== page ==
Details: www.onefamilyonemeal.com

Desserts for Breakfast

We're not sure whether it was the witty blog title that first captured our attention or the evocative photographs of peach-lemon verbena pie, plum-rosemary cakes and a peach-basil riff on ice cream sandwiches, But Stephanie Shih, a Cal alum and Stanford graduate student -- whose Oski-love gets "a lot of sideways looks" during Big Game week -- says her entry into the blogging world in 2009 was entirely accidental. She didn't even know what a blog was.

"For a while, in early grad school, I was doing some dessert catering, and I needed a quick and dirty website with pictures of what I had done in the past," she says. "People started asking for the recipes."

Suddenly, she says, people were using the word.

"Blog-what?" she remembers thinking. "What is this phenomenon?"

Four years later, this is a crowded, competitive, boisterous field -- and Shih's blog has been featured in Bon Appetit, Saveur, Food and Wine and the New York Times. She's the creative director for a new indie magazine, Sated, that features her stunning food photography -- and she's still working on that Ph.D. in linguistics.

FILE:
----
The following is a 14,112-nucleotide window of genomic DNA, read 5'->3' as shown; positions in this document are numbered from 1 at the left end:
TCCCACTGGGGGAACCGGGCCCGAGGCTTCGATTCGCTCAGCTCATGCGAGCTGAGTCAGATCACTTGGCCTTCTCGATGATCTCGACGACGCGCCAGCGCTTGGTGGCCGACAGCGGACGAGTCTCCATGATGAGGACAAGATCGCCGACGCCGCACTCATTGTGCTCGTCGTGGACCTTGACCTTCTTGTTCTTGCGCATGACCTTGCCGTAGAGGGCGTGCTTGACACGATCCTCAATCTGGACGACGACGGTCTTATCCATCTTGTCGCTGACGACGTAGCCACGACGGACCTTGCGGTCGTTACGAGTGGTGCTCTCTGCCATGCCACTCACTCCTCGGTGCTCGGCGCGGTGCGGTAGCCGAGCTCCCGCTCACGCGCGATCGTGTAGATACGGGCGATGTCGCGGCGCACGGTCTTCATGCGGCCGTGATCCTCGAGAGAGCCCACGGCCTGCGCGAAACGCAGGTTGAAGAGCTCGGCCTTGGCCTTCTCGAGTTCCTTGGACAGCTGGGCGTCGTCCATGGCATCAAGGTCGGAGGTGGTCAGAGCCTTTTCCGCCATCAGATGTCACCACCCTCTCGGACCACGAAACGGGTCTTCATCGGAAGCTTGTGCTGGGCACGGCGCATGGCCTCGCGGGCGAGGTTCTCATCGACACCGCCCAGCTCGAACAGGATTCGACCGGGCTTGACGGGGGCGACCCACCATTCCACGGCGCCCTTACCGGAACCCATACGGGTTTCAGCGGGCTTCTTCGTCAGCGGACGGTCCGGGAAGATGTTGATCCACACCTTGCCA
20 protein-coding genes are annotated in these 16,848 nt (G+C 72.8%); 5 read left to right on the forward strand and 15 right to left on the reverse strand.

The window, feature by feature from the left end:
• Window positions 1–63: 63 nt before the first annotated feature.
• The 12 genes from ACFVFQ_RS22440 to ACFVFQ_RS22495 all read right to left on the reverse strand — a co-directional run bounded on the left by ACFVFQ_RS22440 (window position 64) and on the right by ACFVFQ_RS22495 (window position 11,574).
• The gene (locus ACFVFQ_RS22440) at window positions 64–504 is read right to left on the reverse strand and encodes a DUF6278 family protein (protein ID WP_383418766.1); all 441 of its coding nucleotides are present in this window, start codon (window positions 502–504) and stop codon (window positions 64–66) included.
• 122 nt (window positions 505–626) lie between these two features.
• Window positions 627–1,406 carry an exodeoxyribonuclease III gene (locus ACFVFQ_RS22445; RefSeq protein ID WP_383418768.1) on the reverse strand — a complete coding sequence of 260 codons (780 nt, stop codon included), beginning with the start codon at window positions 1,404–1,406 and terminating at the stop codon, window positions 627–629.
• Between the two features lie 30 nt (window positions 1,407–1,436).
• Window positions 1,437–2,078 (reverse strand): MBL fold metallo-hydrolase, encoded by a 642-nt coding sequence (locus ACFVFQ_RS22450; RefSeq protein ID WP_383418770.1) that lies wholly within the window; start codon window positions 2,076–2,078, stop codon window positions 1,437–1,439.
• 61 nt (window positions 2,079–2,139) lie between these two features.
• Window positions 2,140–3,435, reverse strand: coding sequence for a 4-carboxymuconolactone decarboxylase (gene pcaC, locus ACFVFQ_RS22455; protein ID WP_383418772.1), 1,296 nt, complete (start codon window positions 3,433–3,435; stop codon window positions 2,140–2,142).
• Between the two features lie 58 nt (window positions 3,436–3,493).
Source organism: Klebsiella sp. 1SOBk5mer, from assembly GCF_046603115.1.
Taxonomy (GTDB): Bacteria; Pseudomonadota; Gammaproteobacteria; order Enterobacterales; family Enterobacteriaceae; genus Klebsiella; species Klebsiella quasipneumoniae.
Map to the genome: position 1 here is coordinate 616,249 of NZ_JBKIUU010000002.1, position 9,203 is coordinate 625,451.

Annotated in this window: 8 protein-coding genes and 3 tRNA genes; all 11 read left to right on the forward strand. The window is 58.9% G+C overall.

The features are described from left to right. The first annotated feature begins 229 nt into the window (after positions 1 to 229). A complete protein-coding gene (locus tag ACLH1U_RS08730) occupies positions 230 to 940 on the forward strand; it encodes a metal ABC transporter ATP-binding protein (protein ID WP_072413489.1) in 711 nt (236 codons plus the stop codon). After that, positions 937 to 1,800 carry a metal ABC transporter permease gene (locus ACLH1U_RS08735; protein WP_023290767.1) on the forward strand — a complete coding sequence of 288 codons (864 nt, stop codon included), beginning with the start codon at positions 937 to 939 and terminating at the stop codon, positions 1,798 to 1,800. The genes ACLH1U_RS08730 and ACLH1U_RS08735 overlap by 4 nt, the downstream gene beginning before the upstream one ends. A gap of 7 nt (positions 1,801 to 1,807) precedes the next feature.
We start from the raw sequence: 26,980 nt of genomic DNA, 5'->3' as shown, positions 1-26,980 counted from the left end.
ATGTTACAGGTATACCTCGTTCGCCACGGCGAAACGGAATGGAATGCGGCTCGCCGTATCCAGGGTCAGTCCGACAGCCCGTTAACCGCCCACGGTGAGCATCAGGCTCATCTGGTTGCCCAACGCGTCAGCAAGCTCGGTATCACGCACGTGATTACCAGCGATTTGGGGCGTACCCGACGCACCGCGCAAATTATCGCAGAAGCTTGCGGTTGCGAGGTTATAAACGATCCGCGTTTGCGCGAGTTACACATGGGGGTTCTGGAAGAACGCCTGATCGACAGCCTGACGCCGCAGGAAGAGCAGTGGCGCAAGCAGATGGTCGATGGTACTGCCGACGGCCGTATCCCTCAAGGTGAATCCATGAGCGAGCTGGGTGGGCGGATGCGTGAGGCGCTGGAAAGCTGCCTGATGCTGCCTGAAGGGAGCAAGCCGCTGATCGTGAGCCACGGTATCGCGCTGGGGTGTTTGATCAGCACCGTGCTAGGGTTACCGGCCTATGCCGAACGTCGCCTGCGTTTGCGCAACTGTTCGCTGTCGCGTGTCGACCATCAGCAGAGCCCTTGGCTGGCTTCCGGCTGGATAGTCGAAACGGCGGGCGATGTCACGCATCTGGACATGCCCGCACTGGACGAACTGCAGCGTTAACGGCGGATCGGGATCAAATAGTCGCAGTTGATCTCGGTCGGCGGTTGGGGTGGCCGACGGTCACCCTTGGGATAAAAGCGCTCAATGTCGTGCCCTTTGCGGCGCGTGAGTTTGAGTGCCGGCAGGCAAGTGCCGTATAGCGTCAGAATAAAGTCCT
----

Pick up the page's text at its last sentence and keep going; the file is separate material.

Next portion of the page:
As for her blog's title, it reflects her childhood philosophy: "I always thought desserts made a very good breakfast. Strawberry ice cream? It's a fruit and a dairy."

Details: www.dessertsforbreakfast.com.

OMG! Yummy

It was a midlife crisis of sorts that prompted Beth Lee's foray into food writing. The San Jose blogger, a former marketing exec, realized three years ago that "I needed to find something I was passionate about to pursue other than running our frenetic household. My husband -- affectionately known as @dormantchef -- and my kids, especially @techsavvyteen, encouraged me to start writing a food blog."